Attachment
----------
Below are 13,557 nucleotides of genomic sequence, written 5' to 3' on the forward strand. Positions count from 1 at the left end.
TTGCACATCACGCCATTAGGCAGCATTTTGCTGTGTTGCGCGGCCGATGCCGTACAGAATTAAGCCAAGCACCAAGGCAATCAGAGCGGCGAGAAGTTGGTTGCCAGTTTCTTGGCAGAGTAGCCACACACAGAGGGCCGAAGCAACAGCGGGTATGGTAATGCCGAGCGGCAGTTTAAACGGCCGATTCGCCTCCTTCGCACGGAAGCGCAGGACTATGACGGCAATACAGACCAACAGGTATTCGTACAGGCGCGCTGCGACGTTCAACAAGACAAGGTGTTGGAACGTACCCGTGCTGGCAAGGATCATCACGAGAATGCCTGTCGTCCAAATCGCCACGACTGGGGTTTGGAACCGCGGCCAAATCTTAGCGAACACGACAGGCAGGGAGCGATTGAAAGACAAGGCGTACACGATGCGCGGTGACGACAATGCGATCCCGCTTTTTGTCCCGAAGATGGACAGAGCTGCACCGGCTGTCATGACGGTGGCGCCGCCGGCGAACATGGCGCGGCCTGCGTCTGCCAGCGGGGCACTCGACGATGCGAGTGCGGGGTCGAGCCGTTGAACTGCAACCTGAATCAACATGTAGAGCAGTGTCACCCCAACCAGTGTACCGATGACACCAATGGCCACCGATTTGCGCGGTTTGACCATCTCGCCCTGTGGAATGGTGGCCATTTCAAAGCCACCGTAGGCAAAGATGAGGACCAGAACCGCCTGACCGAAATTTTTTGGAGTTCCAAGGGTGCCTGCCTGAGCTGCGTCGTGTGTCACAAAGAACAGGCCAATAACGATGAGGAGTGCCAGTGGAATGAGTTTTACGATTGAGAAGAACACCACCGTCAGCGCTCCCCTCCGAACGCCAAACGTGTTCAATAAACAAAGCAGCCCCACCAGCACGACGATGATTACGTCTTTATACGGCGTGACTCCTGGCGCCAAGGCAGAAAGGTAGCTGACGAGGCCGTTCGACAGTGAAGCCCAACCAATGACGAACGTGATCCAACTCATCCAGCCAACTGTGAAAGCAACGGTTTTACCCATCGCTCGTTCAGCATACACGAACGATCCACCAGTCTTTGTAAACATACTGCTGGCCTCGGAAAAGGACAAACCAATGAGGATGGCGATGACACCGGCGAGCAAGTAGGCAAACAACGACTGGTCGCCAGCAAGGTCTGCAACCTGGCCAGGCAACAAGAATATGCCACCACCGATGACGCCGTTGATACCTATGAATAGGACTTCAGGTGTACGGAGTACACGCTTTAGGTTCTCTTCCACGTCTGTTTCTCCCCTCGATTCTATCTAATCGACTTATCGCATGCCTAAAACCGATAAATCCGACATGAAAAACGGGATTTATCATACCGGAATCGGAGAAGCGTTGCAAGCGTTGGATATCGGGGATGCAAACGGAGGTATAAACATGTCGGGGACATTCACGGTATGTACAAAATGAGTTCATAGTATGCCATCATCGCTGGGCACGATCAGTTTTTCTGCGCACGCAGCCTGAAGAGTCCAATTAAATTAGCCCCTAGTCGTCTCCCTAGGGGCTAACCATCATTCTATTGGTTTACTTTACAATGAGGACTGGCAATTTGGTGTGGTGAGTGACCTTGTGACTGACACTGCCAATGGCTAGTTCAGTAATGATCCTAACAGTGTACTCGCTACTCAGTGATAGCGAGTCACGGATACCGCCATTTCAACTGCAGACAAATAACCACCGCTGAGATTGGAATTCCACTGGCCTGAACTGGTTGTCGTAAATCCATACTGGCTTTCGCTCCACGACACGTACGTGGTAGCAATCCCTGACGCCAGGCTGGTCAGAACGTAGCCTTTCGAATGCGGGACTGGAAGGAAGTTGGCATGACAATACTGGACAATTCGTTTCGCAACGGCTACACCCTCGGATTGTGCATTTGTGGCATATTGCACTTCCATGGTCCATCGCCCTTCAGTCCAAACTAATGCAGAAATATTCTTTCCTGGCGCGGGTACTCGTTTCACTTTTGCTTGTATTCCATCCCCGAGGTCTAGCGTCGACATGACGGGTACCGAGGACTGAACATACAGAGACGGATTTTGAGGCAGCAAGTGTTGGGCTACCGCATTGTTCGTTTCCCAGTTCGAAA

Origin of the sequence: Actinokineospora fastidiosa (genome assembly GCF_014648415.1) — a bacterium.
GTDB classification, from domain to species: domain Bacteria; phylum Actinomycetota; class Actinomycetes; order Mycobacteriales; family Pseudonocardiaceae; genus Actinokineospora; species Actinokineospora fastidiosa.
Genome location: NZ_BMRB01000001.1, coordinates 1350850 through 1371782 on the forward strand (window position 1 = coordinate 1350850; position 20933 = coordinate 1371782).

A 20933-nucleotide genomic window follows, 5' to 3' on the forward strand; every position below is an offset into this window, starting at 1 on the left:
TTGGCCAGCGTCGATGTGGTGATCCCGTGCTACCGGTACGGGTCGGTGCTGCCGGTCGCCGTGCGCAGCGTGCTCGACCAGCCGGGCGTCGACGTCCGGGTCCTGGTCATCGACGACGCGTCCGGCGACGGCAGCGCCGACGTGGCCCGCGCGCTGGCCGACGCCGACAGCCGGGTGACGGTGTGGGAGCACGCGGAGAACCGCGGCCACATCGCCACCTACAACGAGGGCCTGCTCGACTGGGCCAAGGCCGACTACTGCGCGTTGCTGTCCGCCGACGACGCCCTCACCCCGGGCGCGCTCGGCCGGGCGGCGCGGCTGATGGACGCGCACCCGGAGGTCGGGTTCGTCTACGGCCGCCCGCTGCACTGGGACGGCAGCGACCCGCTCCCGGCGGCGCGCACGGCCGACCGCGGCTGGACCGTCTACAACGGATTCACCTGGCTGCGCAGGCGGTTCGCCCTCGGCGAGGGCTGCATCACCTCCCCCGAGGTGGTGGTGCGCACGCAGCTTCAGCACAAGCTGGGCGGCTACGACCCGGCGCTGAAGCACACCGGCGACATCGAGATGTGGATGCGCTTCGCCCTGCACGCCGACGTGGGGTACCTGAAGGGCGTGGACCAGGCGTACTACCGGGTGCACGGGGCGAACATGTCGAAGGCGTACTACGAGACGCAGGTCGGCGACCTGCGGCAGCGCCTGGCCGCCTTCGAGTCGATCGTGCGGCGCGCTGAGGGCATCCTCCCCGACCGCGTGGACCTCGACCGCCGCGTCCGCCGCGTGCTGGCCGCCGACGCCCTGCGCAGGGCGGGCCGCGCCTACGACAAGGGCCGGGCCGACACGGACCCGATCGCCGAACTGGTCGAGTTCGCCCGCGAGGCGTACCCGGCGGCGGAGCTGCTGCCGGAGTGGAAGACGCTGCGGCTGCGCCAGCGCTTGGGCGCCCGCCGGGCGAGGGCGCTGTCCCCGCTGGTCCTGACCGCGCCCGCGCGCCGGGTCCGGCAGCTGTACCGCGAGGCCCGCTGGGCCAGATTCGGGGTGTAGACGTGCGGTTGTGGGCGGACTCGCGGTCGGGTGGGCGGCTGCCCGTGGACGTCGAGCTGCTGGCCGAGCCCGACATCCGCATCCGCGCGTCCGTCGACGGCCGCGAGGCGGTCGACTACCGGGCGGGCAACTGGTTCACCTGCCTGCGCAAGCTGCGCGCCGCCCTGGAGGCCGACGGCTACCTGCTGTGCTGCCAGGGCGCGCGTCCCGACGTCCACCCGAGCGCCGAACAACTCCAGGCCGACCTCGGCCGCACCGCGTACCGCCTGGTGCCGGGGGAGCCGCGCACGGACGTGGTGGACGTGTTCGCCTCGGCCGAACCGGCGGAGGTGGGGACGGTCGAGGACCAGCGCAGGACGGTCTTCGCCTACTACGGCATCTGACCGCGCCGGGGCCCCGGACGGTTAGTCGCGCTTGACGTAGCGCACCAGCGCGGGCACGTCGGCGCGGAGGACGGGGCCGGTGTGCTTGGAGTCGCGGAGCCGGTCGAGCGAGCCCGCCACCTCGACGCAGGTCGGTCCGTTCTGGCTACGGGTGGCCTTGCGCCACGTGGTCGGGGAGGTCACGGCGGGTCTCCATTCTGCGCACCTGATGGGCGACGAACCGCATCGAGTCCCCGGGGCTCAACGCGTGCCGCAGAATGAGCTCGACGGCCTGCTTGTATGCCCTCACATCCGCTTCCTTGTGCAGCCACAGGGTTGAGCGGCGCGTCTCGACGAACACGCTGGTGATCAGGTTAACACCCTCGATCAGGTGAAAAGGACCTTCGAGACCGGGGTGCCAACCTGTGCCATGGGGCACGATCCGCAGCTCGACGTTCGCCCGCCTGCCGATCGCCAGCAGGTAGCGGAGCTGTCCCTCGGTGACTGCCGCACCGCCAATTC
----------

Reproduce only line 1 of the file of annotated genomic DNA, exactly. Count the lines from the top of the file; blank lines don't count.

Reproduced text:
Below are 13,557 nucleotides of genomic sequence, written 5' to 3' on the forward strand. Positions count from 1 at the left end.